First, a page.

Memories have a way of revealing themselves to you slowly, but sometimes things you thought you understood turned out to be surface level and when they suddenly reveal themselves in all their glory it feels like someone has plunged a knife straight through your heart.
For several years now I have lightly accepted the fact that I had postnatal depression after my first son was born, at the time I didn’t know what that was, I was 17yrs old, my son was the first newborn I had ever even held and nobody had ever mentioned ‘Post Natal Depression’ (PND). After my bipolar diagnosis I was asked if I had had PND with any of my children and I mentioned how I hadn’t bonded with my first son straight away the way I did my subsequent kids, but not having the experience of bonding with other children I didn’t really realise that it hadn’t happened, I thought it was just because I was young and had dismissed it.
I also remembered that I had been feeling down after his birth and we concluded that it technically was a bout of PND. But I didn’t feel affected by it now and I left my thoughts on the subject at that, I only even glossed over it very lightly in my memoir because if I was honest, I couldn’t really remember very much about the first year of my son’s life at all.
I watched a documentary on Netflix about PND the other day called “When the bough breaks” (its very good, bring tissues) and suddenly the flood gates of my past opened and all of my long buried memories of that time in my life suddenly came over me like an avalanche.
When I had held my son for the first time I was shaking so much from the shock of the birth the midwife had placed him onto my chest but the cord was still attached and it was pulling on the placenta painfully inside of me, I had begged someone else to hold him for a minute scared that I was going to drop him. The midwife kept saying “no, its really important for you to hold him right now!” But I was too out of it to explain to her why and so I associated those first few minutes with pain rather than seeing my baby.
A different midwife in the hospital had told me ‘I was obviously far too young as breast feeding would come naturally to a real mother’ when I asked for advice on feeding attachment.
Due to my age, I had received a lot of stares and rude comments when I took my firstborn out and about, mostly from older women, “babies shouldn’t have babies!” and I will never forget the snarly look on one ladies face as she shook her head passing me on the escalator “That is disgusting, it simply shouldn’t be allowed”. I had always hated the feeling of being judged by my peers growing up and now I was being judged by adults and complete strangers at that.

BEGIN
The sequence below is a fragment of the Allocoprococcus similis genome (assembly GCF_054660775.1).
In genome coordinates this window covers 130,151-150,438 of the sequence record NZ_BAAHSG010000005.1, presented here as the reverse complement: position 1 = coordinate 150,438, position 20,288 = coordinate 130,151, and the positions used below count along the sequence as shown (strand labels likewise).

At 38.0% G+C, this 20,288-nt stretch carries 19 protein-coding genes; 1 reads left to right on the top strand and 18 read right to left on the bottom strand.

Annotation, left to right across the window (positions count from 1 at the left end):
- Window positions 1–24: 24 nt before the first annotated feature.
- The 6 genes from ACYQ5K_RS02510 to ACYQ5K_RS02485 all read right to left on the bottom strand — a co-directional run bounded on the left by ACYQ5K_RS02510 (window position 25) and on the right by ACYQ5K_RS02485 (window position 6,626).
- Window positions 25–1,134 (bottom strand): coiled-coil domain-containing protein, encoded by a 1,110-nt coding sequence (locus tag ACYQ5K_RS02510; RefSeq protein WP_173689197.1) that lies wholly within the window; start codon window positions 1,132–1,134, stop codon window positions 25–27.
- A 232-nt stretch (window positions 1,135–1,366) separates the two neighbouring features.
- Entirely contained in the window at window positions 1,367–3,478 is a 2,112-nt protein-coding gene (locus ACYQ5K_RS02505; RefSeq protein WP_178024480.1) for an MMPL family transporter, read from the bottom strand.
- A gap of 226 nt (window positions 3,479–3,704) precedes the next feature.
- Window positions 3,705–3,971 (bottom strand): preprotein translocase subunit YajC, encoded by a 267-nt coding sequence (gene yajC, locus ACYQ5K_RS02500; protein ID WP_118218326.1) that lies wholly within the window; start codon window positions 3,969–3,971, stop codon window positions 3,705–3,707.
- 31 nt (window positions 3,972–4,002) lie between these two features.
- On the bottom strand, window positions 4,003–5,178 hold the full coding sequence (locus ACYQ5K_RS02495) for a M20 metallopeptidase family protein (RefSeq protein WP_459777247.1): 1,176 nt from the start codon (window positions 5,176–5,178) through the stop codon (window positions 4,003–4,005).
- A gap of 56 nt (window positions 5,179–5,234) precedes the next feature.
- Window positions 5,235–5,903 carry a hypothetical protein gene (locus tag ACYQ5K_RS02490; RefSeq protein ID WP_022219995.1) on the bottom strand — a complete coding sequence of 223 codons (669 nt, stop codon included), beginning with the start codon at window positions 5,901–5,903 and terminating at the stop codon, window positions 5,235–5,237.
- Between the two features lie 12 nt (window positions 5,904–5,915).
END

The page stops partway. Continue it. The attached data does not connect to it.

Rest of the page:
The world had already made up their mind about me and I was terrified that they would turn out to be right.
My baby boy grew quickly, he smiled at the right time, coo’d and ahh’d and apart from a period of violent reflux and colic, he was a very happy little man, meanwhile I was trying so damn hard to be a good mother, the perfect mother, trying to show the world that my age didn’t matter and prove all their fears wrong but the familiar darkness of the depression I didn’t understand had descended upon me and sometimes, oftentimes I would look at my beautiful little boy and just cry.
I wasn’t crying for a ‘life’ I was missing out on, I didn’t care about not being able to go out and ‘get drunk’, no I was crying because in my heart I knew that ‘they’ were all probably right, all the people shaking their heads at those awful teenage mothers. I couldn’t do it. Maybe I was too young after all? Why had I brought a child into the world when I was so inadequate?
I became paranoid, terrified any time someone knocked at the door that it would be the department of child services coming to take my son away from me, I made elaborate plans to run away with my son if they turned up, where I would go, how I would get there. I was so scared that someone would read my mind, sense my fears and know I was a fraud. I couldn’t get away from that nagging feeling that I didn’t deserve to be a mother, hell I didn’t even deserve to live.
At a regular appointment at the local clinic one day the child health nurse asked me to fill in a questionnaire about how I felt about parenthood, I read over the questions which asked you to rate feelings of happiness and feelings of despair. “Do you feel hopeless?” “Do you feel sad?” “Have you experienced suicidal thoughts?”